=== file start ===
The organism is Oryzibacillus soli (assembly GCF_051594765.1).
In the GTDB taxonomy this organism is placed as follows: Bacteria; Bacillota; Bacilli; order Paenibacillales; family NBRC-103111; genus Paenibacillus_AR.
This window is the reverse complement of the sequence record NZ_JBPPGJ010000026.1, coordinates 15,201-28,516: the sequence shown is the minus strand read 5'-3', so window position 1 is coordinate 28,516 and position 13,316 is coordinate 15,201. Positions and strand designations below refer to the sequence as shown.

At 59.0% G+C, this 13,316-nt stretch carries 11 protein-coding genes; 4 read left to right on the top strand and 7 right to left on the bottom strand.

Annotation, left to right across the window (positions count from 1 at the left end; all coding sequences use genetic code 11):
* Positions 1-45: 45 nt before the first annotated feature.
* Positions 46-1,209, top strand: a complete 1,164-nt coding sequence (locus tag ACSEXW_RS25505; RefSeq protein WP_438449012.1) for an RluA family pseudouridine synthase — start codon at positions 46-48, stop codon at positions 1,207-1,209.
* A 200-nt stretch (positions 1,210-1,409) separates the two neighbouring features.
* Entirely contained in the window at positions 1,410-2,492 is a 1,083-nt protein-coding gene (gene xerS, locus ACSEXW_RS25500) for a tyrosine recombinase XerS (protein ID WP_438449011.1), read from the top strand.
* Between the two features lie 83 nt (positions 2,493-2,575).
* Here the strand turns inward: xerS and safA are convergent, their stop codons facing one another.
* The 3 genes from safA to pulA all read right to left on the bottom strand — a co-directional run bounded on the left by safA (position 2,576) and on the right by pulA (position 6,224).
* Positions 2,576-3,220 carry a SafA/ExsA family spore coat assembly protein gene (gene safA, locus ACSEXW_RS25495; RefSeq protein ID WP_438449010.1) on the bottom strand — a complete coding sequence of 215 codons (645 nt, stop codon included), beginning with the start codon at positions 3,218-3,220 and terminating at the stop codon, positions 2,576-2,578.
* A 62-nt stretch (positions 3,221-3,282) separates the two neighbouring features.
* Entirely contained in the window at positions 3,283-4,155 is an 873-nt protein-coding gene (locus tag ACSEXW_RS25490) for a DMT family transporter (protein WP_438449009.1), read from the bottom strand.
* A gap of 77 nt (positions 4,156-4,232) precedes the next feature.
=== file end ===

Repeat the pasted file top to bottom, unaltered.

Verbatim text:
The organism is Oryzibacillus soli (assembly GCF_051594765.1).
In the GTDB taxonomy this organism is placed as follows: Bacteria; Bacillota; Bacilli; order Paenibacillales; family NBRC-103111; genus Paenibacillus_AR.
This window is the reverse complement of the sequence record NZ_JBPPGJ010000026.1, coordinates 15,201-28,516: the sequence shown is the minus strand read 5'-3', so window position 1 is coordinate 28,516 and position 13,316 is coordinate 15,201. Positions and strand designations below refer to the sequence as shown.

At 59.0% G+C, this 13,316-nt stretch carries 11 protein-coding genes; 4 read left to right on the top strand and 7 right to left on the bottom strand.

Annotation, left to right across the window (positions count from 1 at the left end; all coding sequences use genetic code 11):
* Positions 1-45: 45 nt before the first annotated feature.
* Positions 46-1,209, top strand: a complete 1,164-nt coding sequence (locus tag ACSEXW_RS25505; RefSeq protein WP_438449012.1) for an RluA family pseudouridine synthase — start codon at positions 46-48, stop codon at positions 1,207-1,209.
* A 200-nt stretch (positions 1,210-1,409) separates the two neighbouring features.
* Entirely contained in the window at positions 1,410-2,492 is a 1,083-nt protein-coding gene (gene xerS, locus ACSEXW_RS25500) for a tyrosine recombinase XerS (protein ID WP_438449011.1), read from the top strand.
* Between the two features lie 83 nt (positions 2,493-2,575).
* Here the strand turns inward: xerS and safA are convergent, their stop codons facing one another.
* The 3 genes from safA to pulA all read right to left on the bottom strand — a co-directional run bounded on the left by safA (position 2,576) and on the right by pulA (position 6,224).
* Positions 2,576-3,220 carry a SafA/ExsA family spore coat assembly protein gene (gene safA, locus ACSEXW_RS25495; RefSeq protein ID WP_438449010.1) on the bottom strand — a complete coding sequence of 215 codons (645 nt, stop codon included), beginning with the start codon at positions 3,218-3,220 and terminating at the stop codon, positions 2,576-2,578.
* A 62-nt stretch (positions 3,221-3,282) separates the two neighbouring features.
* Entirely contained in the window at positions 3,283-4,155 is an 873-nt protein-coding gene (locus tag ACSEXW_RS25490) for a DMT family transporter (protein WP_438449009.1), read from the bottom strand.
* A gap of 77 nt (positions 4,156-4,232) precedes the next feature.